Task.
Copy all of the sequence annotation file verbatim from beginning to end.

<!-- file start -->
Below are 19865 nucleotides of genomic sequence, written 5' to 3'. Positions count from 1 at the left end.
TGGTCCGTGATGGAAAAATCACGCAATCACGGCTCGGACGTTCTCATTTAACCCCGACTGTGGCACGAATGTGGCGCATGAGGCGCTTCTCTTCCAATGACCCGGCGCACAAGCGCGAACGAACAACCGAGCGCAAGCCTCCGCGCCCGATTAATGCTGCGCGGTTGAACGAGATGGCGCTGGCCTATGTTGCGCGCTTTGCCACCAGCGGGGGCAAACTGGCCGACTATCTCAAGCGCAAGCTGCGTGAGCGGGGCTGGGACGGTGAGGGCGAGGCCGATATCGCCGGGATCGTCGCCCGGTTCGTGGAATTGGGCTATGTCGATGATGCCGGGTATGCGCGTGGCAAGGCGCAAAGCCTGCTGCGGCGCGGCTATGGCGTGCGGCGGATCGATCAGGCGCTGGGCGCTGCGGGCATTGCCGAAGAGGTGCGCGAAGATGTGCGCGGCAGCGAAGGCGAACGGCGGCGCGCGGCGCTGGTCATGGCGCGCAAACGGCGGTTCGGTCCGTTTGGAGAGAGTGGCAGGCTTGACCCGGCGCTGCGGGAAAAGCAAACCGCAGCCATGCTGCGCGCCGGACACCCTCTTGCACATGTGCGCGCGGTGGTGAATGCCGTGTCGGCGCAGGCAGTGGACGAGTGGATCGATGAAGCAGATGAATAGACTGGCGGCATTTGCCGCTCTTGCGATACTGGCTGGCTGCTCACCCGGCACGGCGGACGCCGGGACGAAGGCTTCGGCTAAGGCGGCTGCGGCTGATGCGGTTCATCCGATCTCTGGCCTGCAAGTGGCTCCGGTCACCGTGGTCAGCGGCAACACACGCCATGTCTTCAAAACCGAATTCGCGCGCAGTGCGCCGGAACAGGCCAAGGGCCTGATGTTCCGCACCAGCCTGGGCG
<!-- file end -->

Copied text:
Below are 19865 nucleotides of genomic sequence, written 5' to 3'. Positions count from 1 at the left end.
TGGTCCGTGATGGAAAAATCACGCAATCACGGCTCGGACGTTCTCATTTAACCCCGACTGTGGCACGAATGTGGCGCATGAGGCGCTTCTCTTCCAATGACCCGGCGCACAAGCGCGAACGAACAACCGAGCGCAAGCCTCCGCGCCCGATTAATGCTGCGCGGTTGAACGAGATGGCGCTGGCCTATGTTGCGCGCTTTGCCACCAGCGGGGGCAAACTGGCCGACTATCTCAAGCGCAAGCTGCGTGAGCGGGGCTGGGACGGTGAGGGCGAGGCCGATATCGCCGGGATCGTCGCCCGGTTCGTGGAATTGGGCTATGTCGATGATGCCGGGTATGCGCGTGGCAAGGCGCAAAGCCTGCTGCGGCGCGGCTATGGCGTGCGGCGGATCGATCAGGCGCTGGGCGCTGCGGGCATTGCCGAAGAGGTGCGCGAAGATGTGCGCGGCAGCGAAGGCGAACGGCGGCGCGCGGCGCTGGTCATGGCGCGCAAACGGCGGTTCGGTCCGTTTGGAGAGAGTGGCAGGCTTGACCCGGCGCTGCGGGAAAAGCAAACCGCAGCCATGCTGCGCGCCGGACACCCTCTTGCACATGTGCGCGCGGTGGTGAATGCCGTGTCGGCGCAGGCAGTGGACGAGTGGATCGATGAAGCAGATGAATAGACTGGCGGCATTTGCCGCTCTTGCGATACTGGCTGGCTGCTCACCCGGCACGGCGGACGCCGGGACGAAGGCTTCGGCTAAGGCGGCTGCGGCTGATGCGGTTCATCCGATCTCTGGCCTGCAAGTGGCTCCGGTCACCGTGGTCAGCGGCAACACACGCCATGTCTTCAAAACCGAATTCGCGCGCAGTGCGCCGGAACAGGCCAAGGGCCTGATGTTCCGCACCAGCCTGGGCG